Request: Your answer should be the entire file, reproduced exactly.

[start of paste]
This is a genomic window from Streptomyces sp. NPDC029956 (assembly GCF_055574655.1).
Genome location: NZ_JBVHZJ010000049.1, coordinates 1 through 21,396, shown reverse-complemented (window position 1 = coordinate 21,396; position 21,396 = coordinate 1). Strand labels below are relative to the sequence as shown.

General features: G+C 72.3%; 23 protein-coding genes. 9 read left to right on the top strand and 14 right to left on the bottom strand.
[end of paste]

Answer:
This is a genomic window from Streptomyces sp. NPDC029956 (assembly GCF_055574655.1).
Genome location: NZ_JBVHZJ010000049.1, coordinates 1 through 21,396, shown reverse-complemented (window position 1 = coordinate 21,396; position 21,396 = coordinate 1). Strand labels below are relative to the sequence as shown.

General features: G+C 72.3%; 23 protein-coding genes. 9 read left to right on the top strand and 14 right to left on the bottom strand.